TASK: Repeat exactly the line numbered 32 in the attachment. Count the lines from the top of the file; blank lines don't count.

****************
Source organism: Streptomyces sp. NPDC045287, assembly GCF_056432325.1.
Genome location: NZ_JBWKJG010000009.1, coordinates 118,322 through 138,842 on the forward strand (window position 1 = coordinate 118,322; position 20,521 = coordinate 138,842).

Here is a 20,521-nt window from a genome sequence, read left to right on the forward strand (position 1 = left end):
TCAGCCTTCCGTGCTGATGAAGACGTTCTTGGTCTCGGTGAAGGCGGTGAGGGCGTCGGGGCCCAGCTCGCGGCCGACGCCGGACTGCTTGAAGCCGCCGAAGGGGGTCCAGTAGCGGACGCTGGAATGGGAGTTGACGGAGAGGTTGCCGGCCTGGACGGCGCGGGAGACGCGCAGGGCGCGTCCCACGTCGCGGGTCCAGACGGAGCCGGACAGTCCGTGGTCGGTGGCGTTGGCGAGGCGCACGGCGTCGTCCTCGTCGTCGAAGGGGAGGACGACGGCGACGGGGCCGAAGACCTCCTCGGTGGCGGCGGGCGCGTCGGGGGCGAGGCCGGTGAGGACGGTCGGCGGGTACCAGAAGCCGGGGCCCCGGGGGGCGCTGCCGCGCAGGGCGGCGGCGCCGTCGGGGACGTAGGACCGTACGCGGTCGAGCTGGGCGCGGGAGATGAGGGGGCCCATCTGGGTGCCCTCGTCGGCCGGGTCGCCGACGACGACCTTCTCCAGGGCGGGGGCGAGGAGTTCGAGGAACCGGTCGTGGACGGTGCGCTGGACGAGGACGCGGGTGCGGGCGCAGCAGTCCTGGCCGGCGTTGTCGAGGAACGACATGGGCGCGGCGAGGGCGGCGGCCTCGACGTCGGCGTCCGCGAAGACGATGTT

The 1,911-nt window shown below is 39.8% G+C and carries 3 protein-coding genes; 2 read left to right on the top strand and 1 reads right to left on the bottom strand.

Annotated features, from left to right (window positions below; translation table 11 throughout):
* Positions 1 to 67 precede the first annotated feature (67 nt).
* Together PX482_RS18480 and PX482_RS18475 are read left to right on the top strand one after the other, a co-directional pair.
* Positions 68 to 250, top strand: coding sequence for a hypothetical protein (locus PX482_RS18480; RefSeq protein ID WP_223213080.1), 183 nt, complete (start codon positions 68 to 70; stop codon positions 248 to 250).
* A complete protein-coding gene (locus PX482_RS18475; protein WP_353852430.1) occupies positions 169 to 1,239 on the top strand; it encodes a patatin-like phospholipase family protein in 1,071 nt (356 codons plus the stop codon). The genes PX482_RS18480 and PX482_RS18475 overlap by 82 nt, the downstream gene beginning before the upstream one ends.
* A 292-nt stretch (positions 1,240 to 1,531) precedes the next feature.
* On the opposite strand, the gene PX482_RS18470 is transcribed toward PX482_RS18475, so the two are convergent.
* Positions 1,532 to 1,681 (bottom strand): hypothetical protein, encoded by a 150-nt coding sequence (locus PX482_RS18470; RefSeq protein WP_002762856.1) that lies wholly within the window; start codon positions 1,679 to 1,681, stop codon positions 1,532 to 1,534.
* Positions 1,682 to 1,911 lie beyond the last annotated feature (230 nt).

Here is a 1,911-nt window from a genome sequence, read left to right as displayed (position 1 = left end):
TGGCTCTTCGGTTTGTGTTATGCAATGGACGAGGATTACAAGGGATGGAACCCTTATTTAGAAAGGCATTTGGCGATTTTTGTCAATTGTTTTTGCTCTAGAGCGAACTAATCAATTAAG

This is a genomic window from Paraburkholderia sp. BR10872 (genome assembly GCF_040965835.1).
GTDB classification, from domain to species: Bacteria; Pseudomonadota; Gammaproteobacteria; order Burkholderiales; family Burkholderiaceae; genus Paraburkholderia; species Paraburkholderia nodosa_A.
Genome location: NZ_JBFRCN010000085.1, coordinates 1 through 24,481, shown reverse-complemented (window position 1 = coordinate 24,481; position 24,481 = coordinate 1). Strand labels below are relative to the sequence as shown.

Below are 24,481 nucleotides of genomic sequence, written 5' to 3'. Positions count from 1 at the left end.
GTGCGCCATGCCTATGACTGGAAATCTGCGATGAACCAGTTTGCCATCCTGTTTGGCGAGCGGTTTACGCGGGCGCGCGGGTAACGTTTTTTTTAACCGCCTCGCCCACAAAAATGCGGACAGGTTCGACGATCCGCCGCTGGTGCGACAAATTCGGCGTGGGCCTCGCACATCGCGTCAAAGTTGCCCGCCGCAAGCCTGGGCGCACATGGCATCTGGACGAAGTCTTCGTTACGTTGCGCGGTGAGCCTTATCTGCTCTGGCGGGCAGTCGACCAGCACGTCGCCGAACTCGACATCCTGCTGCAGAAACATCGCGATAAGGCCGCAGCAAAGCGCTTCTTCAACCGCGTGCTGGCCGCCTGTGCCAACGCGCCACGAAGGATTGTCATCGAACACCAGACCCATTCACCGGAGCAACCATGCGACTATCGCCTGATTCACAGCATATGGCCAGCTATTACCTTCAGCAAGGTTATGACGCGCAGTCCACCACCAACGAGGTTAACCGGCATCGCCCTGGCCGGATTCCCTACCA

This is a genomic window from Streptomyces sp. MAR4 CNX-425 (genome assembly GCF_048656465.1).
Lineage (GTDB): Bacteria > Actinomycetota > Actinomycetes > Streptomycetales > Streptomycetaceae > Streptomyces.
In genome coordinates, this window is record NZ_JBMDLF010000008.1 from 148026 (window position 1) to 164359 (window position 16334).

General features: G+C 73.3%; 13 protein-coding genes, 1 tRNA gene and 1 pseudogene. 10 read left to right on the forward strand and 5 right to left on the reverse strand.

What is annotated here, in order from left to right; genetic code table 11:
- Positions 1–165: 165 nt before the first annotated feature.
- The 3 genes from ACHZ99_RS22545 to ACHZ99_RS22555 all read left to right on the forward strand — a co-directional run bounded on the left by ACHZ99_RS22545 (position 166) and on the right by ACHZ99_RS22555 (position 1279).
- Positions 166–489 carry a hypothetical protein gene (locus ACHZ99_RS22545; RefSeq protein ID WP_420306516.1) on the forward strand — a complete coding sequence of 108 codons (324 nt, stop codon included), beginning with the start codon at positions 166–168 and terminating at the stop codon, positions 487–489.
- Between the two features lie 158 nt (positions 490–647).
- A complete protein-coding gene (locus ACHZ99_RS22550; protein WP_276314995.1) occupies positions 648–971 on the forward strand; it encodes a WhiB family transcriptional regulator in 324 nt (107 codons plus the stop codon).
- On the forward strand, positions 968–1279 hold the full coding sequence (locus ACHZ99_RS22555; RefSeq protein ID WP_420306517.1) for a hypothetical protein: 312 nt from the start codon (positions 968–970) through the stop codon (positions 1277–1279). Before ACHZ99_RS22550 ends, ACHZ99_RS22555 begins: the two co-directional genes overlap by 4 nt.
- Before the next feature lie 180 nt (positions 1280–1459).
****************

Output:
- On the forward strand, positions 968–1279 hold the full coding sequence (locus ACHZ99_RS22555; RefSeq protein ID WP_420306517.1) for a hypothetical protein: 312 nt from the start codon (positions 968–970) through the stop codon (positions 1277–1279). Before ACHZ99_RS22550 ends, ACHZ99_RS22555 begins: the two co-directional genes overlap by 4 nt.